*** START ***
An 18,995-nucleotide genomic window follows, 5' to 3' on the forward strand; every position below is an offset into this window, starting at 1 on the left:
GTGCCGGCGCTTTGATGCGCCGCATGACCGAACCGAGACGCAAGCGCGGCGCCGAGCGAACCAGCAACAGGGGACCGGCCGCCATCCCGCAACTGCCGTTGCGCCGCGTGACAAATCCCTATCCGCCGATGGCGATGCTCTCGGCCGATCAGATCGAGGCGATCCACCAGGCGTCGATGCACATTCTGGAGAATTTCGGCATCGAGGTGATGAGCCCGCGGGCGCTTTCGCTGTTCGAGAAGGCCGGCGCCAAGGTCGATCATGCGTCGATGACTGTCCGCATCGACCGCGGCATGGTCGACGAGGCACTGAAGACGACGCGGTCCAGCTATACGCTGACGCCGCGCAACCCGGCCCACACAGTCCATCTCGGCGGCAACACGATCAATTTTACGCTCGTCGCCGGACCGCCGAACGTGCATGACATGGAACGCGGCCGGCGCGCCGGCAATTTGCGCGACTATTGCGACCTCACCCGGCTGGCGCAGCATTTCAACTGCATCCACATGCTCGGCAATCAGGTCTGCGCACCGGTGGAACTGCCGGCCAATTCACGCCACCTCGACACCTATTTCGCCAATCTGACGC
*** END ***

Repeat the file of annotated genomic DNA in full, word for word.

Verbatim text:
An 18,995-nucleotide genomic window follows, 5' to 3' on the forward strand; every position below is an offset into this window, starting at 1 on the left:
GTGCCGGCGCTTTGATGCGCCGCATGACCGAACCGAGACGCAAGCGCGGCGCCGAGCGAACCAGCAACAGGGGACCGGCCGCCATCCCGCAACTGCCGTTGCGCCGCGTGACAAATCCCTATCCGCCGATGGCGATGCTCTCGGCCGATCAGATCGAGGCGATCCACCAGGCGTCGATGCACATTCTGGAGAATTTCGGCATCGAGGTGATGAGCCCGCGGGCGCTTTCGCTGTTCGAGAAGGCCGGCGCCAAGGTCGATCATGCGTCGATGACTGTCCGCATCGACCGCGGCATGGTCGACGAGGCACTGAAGACGACGCGGTCCAGCTATACGCTGACGCCGCGCAACCCGGCCCACACAGTCCATCTCGGCGGCAACACGATCAATTTTACGCTCGTCGCCGGACCGCCGAACGTGCATGACATGGAACGCGGCCGGCGCGCCGGCAATTTGCGCGACTATTGCGACCTCACCCGGCTGGCGCAGCATTTCAACTGCATCCACATGCTCGGCAATCAGGTCTGCGCACCGGTGGAACTGCCGGCCAATTCACGCCACCTCGACACCTATTTCGCCAATCTGACGC